Gershwin might have written the lyrics, but I seriously doubt the composer actually believed that come summertime the living is easy. Things have certainly been hectic in my world the past few days as we count down to the official start of summer and – far more important – my summer vacation. A variety of items have washed up in my e-mail in recent days, so let’s get to them.
If you’ve yet to do so, click on over to JazzWest.com to read an excerpt from “And All That Madness,” Joan Merrill’s jazz-themed whodunit featuring her sleuth Casey McKie. Merrill knows of what she writes, having worked in music for more than 20 years as an artist manager and documentary producer. Her previous McKie novels include “And All That Murder" (2009), "And All That Sea" (2010), "And All That Stalking" (2011) and “And All That Motive" (2014).
I had the opportunity a few years back to catch a then-teen Grace Kelly at the Brubeck Institute’s Summer Jazz Colony. The saxophonist has since matured into one of the genre’s top young talents and has a Kickstarter campaign underway to fund her next recording project. This represents a fine opportunity to invest in jazz’s future at whatever level suits you best.
Bay Area trumpeter-composer Ian Carey has been a favorite of mine since I first heard his “Contextualizin’” CD. His notoriety, it turns out, has spread to the East Coast. Carey reports being “very flattered that composer, saxophonist, author and historian extraordinaire Bill Kirchner has decided to devote an episode of his great radio show, ‘Jazz from the Archives,’ to my music. The show is broadcast on WBGO on the East Coast, but you can tune in online at WBGO.org.” The program airs 8 p.m. this Sunday.
Bay Area smooth jazz fans have the rare opportunity to catch two of the genre’s stars in action this weekend, as saxophonists Marion Meadows and Paul Taylor share the bill Saturday at Yoshi’s in Oakland. The pair has dubbed their summer shows the Sax and the City tour, which is unfortunately hackneyed but should make for a fine evening of smooth jazz nonetheless.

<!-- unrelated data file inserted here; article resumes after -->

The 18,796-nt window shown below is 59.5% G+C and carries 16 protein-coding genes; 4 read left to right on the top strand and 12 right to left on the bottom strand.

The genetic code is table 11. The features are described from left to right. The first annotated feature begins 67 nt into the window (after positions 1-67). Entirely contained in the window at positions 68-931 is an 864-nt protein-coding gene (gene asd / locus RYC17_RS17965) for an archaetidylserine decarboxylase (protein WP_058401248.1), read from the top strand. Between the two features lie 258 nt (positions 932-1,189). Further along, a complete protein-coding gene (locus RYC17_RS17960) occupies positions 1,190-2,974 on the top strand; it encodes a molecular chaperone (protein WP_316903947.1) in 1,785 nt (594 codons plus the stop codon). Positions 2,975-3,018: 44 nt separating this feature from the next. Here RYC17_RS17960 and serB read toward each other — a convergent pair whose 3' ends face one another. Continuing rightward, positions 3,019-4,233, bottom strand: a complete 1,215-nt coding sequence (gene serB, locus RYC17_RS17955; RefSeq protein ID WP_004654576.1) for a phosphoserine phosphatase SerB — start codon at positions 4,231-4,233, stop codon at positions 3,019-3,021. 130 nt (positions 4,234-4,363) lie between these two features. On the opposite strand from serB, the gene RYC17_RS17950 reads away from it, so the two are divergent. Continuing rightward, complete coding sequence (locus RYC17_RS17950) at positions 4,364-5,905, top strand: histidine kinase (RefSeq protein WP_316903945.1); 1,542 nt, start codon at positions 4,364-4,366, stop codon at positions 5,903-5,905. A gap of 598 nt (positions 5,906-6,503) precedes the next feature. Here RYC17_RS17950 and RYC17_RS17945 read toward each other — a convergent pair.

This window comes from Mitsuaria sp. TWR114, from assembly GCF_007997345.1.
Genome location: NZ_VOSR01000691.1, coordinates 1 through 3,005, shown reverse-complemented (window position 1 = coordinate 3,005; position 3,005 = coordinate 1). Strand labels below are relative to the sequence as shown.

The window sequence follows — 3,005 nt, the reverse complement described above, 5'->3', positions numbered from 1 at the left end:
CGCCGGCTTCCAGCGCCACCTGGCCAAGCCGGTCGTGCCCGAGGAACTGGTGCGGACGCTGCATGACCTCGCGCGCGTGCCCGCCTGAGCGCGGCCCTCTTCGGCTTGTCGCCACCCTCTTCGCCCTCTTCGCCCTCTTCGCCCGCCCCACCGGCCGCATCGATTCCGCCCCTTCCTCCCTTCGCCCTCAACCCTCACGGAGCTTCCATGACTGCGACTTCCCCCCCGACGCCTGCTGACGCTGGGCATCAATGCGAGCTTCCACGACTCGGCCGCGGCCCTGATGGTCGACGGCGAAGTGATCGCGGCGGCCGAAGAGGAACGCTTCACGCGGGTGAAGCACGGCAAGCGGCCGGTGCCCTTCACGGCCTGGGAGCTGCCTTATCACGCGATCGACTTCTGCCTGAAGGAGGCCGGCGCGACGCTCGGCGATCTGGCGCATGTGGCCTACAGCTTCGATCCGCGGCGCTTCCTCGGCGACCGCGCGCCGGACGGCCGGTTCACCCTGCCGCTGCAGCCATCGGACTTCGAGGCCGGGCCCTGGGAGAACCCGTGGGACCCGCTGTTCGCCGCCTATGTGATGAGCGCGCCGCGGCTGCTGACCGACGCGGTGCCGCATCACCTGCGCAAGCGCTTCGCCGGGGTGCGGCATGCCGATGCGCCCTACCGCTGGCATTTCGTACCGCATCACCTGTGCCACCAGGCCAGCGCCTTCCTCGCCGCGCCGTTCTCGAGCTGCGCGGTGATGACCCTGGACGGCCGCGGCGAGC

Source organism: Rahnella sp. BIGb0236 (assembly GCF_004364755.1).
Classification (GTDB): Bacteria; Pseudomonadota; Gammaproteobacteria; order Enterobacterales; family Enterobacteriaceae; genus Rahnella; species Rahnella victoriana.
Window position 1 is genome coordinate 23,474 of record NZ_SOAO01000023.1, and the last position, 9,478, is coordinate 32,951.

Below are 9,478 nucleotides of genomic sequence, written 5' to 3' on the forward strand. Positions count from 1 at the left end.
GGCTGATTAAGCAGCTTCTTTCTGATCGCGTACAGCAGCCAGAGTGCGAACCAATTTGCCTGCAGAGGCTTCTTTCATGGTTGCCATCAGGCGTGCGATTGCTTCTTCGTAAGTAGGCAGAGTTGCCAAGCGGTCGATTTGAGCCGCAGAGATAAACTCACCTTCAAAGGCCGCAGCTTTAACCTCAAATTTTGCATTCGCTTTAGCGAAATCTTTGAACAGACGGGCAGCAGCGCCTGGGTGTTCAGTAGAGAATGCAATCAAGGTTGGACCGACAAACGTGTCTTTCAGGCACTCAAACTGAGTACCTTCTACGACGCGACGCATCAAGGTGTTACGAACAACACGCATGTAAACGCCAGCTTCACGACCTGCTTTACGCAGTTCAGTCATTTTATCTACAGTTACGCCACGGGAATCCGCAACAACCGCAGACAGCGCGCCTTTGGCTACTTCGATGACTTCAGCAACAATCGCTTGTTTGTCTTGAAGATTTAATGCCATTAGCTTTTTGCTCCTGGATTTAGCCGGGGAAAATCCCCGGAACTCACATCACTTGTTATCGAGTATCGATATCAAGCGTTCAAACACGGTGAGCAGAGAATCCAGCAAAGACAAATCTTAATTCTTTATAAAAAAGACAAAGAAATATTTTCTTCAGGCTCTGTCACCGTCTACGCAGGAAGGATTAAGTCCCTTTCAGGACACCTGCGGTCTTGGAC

Finally, in response to my posting regarding Jimi Hendrix archival producer Alan Douglas’ jazz credits, I received an e-mail from Jim Eigo of Jazz Promo Services in Warwick, N.Y. “Don’t forget the Wildflowers Loft Jazz Series. I produced the reissues for the Knitting Factory and did the deal with Alan Douglas to secure the masters.” Here is some additional information.
The Loft Jazz scene was a cultural phenomenon that occurred in New York City during the mid-1970s at venues such as Environ, Ali's Alley and Studio Rivbea, all in former industrial loft spaces in NYC's SOHO district. The scene was documented by Gary Giddins, the late Robert Palmer (author/producer) and Stanley Crouch.
Many of the musicians featured were from Chicago and particularly the Association for the Advancement of Creative Musicians (AACM) and St. Louis' Black Artists Group (BAG). These included notables such as The Art Ensemble of Chicago, Muhal Richard Abrams, Anthony Braxton, Dave Holland, Sam Rivers, Rashied Ali, Charles Tyler, Perry Robinson, John Fischer, Jeanne Lee, Oliver Lake, Joseph Bowie, Keshavan Maslak, Hamiett Bluiett, Arthur Blythe, Chico Freeman, David Murray, Olu Dara, George Lewis, Air, the Revolutionary Ensemble and Anthony Davis. Loft jazz was a continuation of the free jazz and avant-garde jazz traditions inaugurated by John Coltrane, Ornette Coleman, Albert Ayler, Pharoah Sanders and Sun Ra.
A series of five LPs was released on Casablanca Records in 1976, documenting different sessions of Sam Rivers-hosted loft sessions. Portions of the sessions have been reissued variously on Alan Douglas Music and Knitting Factory Records.
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